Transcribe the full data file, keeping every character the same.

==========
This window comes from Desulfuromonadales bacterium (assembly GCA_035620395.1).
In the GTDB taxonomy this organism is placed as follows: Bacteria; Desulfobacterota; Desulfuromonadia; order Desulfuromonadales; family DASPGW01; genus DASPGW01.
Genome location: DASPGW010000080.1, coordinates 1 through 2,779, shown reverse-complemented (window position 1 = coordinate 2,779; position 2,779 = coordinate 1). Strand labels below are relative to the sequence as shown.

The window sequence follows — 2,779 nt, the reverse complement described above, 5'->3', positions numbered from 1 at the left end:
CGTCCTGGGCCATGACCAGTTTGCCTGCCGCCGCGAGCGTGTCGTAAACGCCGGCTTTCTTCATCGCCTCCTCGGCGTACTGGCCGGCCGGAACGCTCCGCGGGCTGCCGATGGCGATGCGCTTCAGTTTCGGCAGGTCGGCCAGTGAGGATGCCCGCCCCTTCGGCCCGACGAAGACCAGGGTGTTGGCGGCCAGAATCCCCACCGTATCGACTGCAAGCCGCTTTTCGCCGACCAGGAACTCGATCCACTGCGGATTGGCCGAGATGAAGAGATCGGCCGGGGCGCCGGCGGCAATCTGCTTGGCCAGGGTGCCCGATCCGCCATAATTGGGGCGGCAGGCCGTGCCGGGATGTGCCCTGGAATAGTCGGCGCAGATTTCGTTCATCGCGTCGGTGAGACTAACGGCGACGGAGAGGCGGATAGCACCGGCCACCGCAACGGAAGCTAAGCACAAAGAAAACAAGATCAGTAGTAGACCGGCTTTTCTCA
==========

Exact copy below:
This window comes from Desulfuromonadales bacterium (assembly GCA_035620395.1).
In the GTDB taxonomy this organism is placed as follows: Bacteria; Desulfobacterota; Desulfuromonadia; order Desulfuromonadales; family DASPGW01; genus DASPGW01.
Genome location: DASPGW010000080.1, coordinates 1 through 2,779, shown reverse-complemented (window position 1 = coordinate 2,779; position 2,779 = coordinate 1). Strand labels below are relative to the sequence as shown.

The window sequence follows — 2,779 nt, the reverse complement described above, 5'->3', positions numbered from 1 at the left end:
CGTCCTGGGCCATGACCAGTTTGCCTGCCGCCGCGAGCGTGTCGTAAACGCCGGCTTTCTTCATCGCCTCCTCGGCGTACTGGCCGGCCGGAACGCTCCGCGGGCTGCCGATGGCGATGCGCTTCAGTTTCGGCAGGTCGGCCAGTGAGGATGCCCGCCCCTTCGGCCCGACGAAGACCAGGGTGTTGGCGGCCAGAATCCCCACCGTATCGACTGCAAGCCGCTTTTCGCCGACCAGGAACTCGATCCACTGCGGATTGGCCGAGATGAAGAGATCGGCCGGGGCGCCGGCGGCAATCTGCTTGGCCAGGGTGCCCGATCCGCCATAATTGGGGCGGCAGGCCGTGCCGGGATGTGCCCTGGAATAGTCGGCGCAGATTTCGTTCATCGCGTCGGTGAGACTAACGGCGACGGAGAGGCGGATAGCACCGGCCACCGCAACGGAAGCTAAGCACAAAGAAAACAAGATCAGTAGTAGACCGGCTTTTCTCA